Malam Jabba is not a mere tourist destination, it’s a ski resort of international standard too. Having a ski slope of about 800 metres and equipped with modern facilities like roller and ice-skating rinks, chairlifts, and skiing platforms, the breathtaking alps hold special attraction for skiers from around the globe. Besides the National Ski Championship, global events like the International Alpine Ski Cup and the CAS Karakoram International Alpine Ski Cup are being held there with great success for a couple of years. This season’s International Alpine Ski Cup drew players from Canada, Greece, Turkey, Ukraine, Azerbaijan, Tajikistan, Afghanistan and Timor Leste as well as a team led by British High Commissioner Dr Christian Turner.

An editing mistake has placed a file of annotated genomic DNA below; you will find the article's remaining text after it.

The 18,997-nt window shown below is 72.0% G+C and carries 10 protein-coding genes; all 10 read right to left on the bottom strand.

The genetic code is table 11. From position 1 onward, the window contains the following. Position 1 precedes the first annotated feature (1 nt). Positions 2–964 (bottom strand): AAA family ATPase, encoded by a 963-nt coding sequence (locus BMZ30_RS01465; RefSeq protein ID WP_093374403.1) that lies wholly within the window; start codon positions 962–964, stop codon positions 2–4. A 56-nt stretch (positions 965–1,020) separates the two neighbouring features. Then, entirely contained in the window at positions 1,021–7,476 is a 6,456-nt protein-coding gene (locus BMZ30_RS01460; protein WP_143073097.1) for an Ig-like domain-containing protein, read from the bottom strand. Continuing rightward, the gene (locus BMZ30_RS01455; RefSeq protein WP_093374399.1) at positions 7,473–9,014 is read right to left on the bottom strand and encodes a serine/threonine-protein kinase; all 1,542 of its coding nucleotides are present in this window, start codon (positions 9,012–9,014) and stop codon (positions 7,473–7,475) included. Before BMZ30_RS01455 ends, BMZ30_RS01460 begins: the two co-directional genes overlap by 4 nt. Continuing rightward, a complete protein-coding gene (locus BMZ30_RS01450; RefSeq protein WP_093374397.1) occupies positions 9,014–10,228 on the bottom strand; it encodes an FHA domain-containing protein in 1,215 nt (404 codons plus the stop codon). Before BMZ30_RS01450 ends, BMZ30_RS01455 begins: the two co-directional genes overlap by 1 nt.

The efforts of Pakistan Air Force and Winter Sports Federation of Pakistan must be applauded for successful holding of the mentioned mega events, featuring international skiers, which not only serve to raise the standard of winter sports locally, but are also helpful in the context of overall tourism promotion in the country. These sporting events help us showcase the immense tourism potential that is scattered, particularly up north, and that can be a big source of the much-need foreign exchange for our country.

 
 

Recycling plastic bags